Nevada on Tuesday crossed another somber pandemic milestone as the COVID-19 death toll in the state surpassed 8,000.
Updated data from the Department of Health and Human Services added 840 new statewide cases of the disease and 32 fatalities, bringing cumulative totals posted by the Department of Health and Human Services to 457,643 cases and 8,017 deaths.
The state reported a significant number of deaths after reporting just 13 over a five-day period on Monday, likely due to data redistribution because of reporting delays on the Thanksgiving holiday and the weekend.
New cases for the Silver State were more than double the two-week moving average, which nonetheless dropped to 398 from 426 on Monday. The two-week moving average of daily fatalities, meanwhile, increased from four to five.
The state’s test positivity rate, which tracks the percentage of people tested for COVID-19 who are found to be infected, held steady at 7.2 percent, while the number of people hospitalized with confirmed or suspected cases of the disease dropped by 22 to 651.
Clark County, meanwhile, recorded 529 new coronavirus cases and 21 deaths after recording no deaths on Monday. That brought county totals posted by the Southern Nevada Health District to 343,928 cases and 6,190 deaths.
The county’s 14-day test positivity rate was unchanged at 6.7 percent. That translated to 7.85 percent using the Centers for Disease Control and Prevention’s preferred seven-day average, putting the county in the “substantial” risk of transmission category for that metric.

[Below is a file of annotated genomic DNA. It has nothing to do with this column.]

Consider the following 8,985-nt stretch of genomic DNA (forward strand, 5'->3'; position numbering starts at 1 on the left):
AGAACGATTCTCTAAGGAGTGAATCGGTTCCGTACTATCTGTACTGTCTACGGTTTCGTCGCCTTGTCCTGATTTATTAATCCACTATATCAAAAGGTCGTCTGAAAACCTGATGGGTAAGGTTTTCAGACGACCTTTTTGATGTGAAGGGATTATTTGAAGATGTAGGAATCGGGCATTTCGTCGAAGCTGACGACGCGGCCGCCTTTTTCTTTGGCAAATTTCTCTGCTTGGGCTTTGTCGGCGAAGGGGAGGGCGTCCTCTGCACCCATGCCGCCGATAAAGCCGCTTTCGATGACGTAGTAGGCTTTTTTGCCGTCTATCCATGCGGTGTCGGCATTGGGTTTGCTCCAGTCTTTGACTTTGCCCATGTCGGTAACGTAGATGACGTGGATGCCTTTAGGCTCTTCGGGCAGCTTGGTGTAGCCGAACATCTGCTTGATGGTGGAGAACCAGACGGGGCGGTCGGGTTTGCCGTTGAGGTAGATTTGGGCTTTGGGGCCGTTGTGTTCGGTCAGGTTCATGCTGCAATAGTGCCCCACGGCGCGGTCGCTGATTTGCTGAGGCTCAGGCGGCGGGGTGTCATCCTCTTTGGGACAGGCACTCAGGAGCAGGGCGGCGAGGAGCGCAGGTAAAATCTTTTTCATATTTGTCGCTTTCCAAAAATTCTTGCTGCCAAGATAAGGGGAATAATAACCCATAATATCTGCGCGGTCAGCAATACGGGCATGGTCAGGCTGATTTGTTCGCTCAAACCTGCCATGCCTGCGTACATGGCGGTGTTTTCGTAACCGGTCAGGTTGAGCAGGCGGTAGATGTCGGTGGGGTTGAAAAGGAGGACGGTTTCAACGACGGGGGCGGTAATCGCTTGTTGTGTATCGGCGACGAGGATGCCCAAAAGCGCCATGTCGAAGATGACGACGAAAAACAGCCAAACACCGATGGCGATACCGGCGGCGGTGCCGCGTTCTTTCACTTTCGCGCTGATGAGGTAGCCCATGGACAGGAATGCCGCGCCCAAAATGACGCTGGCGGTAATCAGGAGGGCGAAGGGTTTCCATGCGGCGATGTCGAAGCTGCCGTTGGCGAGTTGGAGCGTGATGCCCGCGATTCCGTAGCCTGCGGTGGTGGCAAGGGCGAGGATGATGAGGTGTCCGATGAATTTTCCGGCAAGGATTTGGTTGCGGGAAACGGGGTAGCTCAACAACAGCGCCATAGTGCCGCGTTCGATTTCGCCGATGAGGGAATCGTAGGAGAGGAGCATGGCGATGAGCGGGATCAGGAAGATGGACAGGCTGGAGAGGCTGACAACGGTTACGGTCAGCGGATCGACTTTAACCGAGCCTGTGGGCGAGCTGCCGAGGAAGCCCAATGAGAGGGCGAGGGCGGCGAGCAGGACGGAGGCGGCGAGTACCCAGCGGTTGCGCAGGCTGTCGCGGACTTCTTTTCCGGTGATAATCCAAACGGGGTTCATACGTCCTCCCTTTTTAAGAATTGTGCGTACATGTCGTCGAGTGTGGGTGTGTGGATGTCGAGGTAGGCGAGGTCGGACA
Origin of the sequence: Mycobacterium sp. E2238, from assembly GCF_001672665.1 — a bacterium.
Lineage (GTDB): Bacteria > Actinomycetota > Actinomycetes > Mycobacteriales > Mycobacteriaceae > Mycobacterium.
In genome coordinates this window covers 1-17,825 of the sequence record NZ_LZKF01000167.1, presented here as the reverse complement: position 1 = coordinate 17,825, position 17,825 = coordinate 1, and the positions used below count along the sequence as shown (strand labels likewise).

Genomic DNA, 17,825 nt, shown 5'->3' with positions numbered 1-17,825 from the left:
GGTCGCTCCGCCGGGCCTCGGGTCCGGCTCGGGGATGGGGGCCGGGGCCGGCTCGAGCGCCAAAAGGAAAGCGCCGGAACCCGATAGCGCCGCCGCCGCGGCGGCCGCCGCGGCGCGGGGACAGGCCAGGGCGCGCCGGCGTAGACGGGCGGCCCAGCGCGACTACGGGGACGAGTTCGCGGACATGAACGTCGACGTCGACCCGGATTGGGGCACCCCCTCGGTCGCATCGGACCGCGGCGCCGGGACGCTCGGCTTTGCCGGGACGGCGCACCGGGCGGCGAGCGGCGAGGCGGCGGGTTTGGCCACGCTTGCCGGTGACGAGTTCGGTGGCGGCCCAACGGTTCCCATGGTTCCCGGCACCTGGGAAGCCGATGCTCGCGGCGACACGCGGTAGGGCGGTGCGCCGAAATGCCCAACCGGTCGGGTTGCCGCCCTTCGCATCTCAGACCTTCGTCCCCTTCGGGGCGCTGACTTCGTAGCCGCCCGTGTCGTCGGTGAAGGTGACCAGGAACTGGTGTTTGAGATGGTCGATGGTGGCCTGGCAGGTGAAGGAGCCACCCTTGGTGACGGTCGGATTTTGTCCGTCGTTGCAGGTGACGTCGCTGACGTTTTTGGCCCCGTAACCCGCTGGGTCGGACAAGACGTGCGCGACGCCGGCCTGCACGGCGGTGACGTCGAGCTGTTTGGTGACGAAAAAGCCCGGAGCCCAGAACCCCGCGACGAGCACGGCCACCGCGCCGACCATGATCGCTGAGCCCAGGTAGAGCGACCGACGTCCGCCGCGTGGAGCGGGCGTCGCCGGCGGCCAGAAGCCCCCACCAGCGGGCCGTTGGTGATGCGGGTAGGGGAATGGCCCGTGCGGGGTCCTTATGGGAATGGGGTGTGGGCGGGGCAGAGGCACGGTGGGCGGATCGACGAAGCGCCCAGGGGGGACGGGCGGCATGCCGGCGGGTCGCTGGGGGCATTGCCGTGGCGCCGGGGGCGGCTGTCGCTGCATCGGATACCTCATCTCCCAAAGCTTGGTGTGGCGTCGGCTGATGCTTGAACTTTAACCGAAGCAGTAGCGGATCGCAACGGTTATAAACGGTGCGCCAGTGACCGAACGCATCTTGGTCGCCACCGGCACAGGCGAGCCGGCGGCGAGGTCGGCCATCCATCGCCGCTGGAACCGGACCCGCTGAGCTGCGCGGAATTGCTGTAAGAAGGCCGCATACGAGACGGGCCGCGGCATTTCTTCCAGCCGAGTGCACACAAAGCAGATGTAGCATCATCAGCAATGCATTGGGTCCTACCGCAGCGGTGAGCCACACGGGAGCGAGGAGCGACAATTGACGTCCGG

The county’s case rate per 100,000 people stood at 94.81 as of Tuesday afternoon, also in the “substantial” tier.
For a county to exit the state mask mandate for crowded indoor public spaces, it must record back-to-back weeks with a seven-day average case rate of under 50 per 100,000 residents and a test positivity under 8 percent — both considered as posing a “moderate” or “low” risk of transmission by the CDC.
State officials on Tuesday updated Nevada’s mask guidelines, keeping Esmeralda County as the only county not currently required to mask up in crowded public spaces after recording two straight weeks of “low” transmission.
White Pine County was in the “low” tier this week, while Storey County was in the “moderate” tier. If those counties maintain levels for the next week, the mask mandate also would be lifted there.
All other counties except for Clark were in the “high” transmission tier.
Meanwhile, Clark County’s 14-day moving average of new cases decreased to 283 per day from 302 on Monday. The two-week average for fatalities increased by one to three per day.
State and county health agencies often redistribute daily data after it is reported to better reflect the date of death or onset of symptoms, which is why the moving-average trend lines frequently differ from daily reports and are considered better indicators of the direction of the outbreak.
Of the other closely watched metrics, Clark County’s two-week test positivity rate was unchanged at 6.7 percent, while the number of people in the county hospitalized with confirmed or suspected COVID-19 cases dropped to 538, 11 fewer than on Monday.
As of Tuesday evening, the state had not updated its vaccination data.